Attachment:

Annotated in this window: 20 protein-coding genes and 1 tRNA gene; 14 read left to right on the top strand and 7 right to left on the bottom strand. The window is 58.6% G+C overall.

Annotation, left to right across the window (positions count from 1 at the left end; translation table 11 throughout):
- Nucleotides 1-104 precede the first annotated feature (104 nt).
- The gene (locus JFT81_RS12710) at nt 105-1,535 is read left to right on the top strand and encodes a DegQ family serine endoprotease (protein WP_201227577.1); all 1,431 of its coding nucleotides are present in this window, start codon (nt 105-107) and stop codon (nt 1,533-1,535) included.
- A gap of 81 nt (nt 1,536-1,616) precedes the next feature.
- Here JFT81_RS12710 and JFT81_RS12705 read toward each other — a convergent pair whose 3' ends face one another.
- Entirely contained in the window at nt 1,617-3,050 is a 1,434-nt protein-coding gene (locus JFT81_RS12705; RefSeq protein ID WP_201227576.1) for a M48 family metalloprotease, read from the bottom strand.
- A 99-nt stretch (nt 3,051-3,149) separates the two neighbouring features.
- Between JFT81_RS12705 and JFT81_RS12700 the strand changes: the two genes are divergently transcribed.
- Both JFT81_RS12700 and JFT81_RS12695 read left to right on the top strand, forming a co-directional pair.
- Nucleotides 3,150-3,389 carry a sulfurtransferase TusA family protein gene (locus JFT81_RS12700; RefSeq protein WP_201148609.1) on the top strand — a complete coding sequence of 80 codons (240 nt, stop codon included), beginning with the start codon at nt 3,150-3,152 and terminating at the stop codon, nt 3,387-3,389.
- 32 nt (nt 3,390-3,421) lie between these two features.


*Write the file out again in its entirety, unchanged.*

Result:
Annotated in this window: 20 protein-coding genes and 1 tRNA gene; 14 read left to right on the top strand and 7 right to left on the bottom strand. The window is 58.6% G+C overall.

Annotation, left to right across the window (positions count from 1 at the left end; translation table 11 throughout):
- Nucleotides 1-104 precede the first annotated feature (104 nt).
- The gene (locus JFT81_RS12710) at nt 105-1,535 is read left to right on the top strand and encodes a DegQ family serine endoprotease (protein WP_201227577.1); all 1,431 of its coding nucleotides are present in this window, start codon (nt 105-107) and stop codon (nt 1,533-1,535) included.
- A gap of 81 nt (nt 1,536-1,616) precedes the next feature.
- Here JFT81_RS12710 and JFT81_RS12705 read toward each other — a convergent pair whose 3' ends face one another.
- Entirely contained in the window at nt 1,617-3,050 is a 1,434-nt protein-coding gene (locus JFT81_RS12705; RefSeq protein ID WP_201227576.1) for a M48 family metalloprotease, read from the bottom strand.
- A 99-nt stretch (nt 3,051-3,149) separates the two neighbouring features.
- Between JFT81_RS12705 and JFT81_RS12700 the strand changes: the two genes are divergently transcribed.
- Both JFT81_RS12700 and JFT81_RS12695 read left to right on the top strand, forming a co-directional pair.
- Nucleotides 3,150-3,389 carry a sulfurtransferase TusA family protein gene (locus JFT81_RS12700; RefSeq protein WP_201148609.1) on the top strand — a complete coding sequence of 80 codons (240 nt, stop codon included), beginning with the start codon at nt 3,150-3,152 and terminating at the stop codon, nt 3,387-3,389.
- 32 nt (nt 3,390-3,421) lie between these two features.